A disease that affects much more than the body
We need your help to launch the Sickle Cell Support Fund
IF YOU DON’T HAVE SICKLE CELL disease (SCD), it’s nearly impossible to understand its devastating impact.
Jomo Marsh, a 22-year-old student and gymnastics instructor, is one of more than 100,000 Americans with SCD, a hereditary blood disorder. “You feel so alone when you have an SCD crisis,” he says. “Family, friends, co-workers—they can’t understand. There’s no way to help.”
Two or three times a year, Jomo suffers an SCD crisis. His red blood cells cramp up into a crescent shape that makes them clump, hindering their flow through blood vessels. The resulting pain is so intense, he feels as though his bones have fractured throughout his body. His last crisis put him in the hospital for a month.
And yet, Jomo has been relatively lucky. He hasn’t experienced some of the more dangerous consequences of SCD: anemia, infections, fatal organ failure, tissue damage, and strokes.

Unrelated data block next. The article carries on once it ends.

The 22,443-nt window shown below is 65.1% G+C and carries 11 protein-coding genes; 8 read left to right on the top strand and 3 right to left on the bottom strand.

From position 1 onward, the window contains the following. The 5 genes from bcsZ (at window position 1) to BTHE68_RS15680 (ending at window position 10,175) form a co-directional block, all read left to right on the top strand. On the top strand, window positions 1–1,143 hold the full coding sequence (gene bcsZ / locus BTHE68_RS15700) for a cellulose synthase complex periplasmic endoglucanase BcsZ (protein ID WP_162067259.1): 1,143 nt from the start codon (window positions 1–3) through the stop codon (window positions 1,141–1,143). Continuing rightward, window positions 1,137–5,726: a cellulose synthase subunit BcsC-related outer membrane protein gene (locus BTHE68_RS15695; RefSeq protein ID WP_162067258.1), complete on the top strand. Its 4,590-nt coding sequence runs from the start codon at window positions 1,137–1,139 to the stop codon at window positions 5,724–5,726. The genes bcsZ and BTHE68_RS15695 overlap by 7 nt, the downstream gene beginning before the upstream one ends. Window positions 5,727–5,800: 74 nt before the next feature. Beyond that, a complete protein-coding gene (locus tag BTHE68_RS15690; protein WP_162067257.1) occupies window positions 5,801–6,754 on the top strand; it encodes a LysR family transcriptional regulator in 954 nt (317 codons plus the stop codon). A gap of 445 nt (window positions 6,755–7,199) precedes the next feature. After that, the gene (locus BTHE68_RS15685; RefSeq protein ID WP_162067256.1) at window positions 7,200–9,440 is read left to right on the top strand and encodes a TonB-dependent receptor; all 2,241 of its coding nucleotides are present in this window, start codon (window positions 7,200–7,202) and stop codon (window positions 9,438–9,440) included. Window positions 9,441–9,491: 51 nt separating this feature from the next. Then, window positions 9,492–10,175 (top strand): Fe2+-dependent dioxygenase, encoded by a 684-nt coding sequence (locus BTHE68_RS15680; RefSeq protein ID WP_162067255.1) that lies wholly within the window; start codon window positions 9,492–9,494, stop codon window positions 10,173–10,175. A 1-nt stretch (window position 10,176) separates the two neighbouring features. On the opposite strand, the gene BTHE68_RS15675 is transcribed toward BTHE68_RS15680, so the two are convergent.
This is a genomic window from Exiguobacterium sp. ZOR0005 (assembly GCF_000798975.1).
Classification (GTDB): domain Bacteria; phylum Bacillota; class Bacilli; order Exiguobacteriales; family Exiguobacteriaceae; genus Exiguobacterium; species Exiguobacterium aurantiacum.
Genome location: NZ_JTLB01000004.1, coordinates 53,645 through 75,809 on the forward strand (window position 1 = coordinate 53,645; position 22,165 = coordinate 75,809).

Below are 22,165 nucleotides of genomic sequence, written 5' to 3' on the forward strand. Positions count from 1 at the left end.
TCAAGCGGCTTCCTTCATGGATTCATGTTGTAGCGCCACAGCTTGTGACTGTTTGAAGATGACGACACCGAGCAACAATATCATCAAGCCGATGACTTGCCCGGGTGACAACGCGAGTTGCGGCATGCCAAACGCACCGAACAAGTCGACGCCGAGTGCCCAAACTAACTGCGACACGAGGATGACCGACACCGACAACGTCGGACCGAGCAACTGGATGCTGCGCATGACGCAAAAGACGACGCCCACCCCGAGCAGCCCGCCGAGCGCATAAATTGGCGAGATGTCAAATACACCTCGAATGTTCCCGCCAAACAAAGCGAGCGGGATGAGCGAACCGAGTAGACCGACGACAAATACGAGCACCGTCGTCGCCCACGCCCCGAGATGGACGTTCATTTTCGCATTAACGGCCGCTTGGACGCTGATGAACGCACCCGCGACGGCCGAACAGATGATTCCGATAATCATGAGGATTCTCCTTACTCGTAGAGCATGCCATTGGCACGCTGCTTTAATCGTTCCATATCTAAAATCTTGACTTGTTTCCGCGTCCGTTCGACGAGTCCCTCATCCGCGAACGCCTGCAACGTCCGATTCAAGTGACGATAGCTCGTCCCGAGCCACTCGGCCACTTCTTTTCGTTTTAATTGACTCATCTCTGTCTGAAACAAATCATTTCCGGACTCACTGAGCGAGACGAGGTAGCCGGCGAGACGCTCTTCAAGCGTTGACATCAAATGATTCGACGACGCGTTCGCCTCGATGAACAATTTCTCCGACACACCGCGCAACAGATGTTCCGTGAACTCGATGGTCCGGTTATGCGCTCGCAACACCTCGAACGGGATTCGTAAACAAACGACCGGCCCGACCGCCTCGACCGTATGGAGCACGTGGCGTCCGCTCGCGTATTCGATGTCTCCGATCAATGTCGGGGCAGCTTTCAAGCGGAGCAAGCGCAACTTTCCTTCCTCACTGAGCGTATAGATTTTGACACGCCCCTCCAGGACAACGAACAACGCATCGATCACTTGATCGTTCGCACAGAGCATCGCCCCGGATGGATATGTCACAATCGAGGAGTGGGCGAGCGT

SCD crises strike without warning
And they can last for weeks at a time, making it difficult to stick to any rou¬tine—including employment. “Employers like to be flexible, but at the end of the day, they need dependable workers,” says Jomo. “When you have SCD, you can’t control what happens. Sometimes it leads to losing your job. Soon you are struggling to buy food for your kids or pay for your medication—or keep the electricity on.”
That’s why Jonathan Spodick, a clinical social worker at YNHH’s adult sickle cell program, asks your help in launching the YNHH Sickle Cell Support Fund. The fund will help SCD patients in crisis to pay for food, medications, clothing, transportation, and utilities.
Jonathan and the dedicated staff of his department often find themselves reaching into their own pockets to help patients make ends meet. But their generosity doesn’t go nearly far enough.
“You can’t find a disease where people have greater needs,” says Jonathan. “Since it’s genetic, it affects multiple generations. It can have a devastating impact on the well-being of entire families.”
There is no cure for SCD
Until a cure is found, those who have the disease will have it for life. They can do nothing but try to stay as healthy as possible—while they wait for the next crisis to strike. “You never know what’s going to set it off,” says Jomo. “I’m always waiting for the other shoe to drop.”
Jomo is studying for a degree in exercise science—focusing on how to improve health with physical activity. “My goal,” says Jomo, “is to help lighten the load of people with SCD.”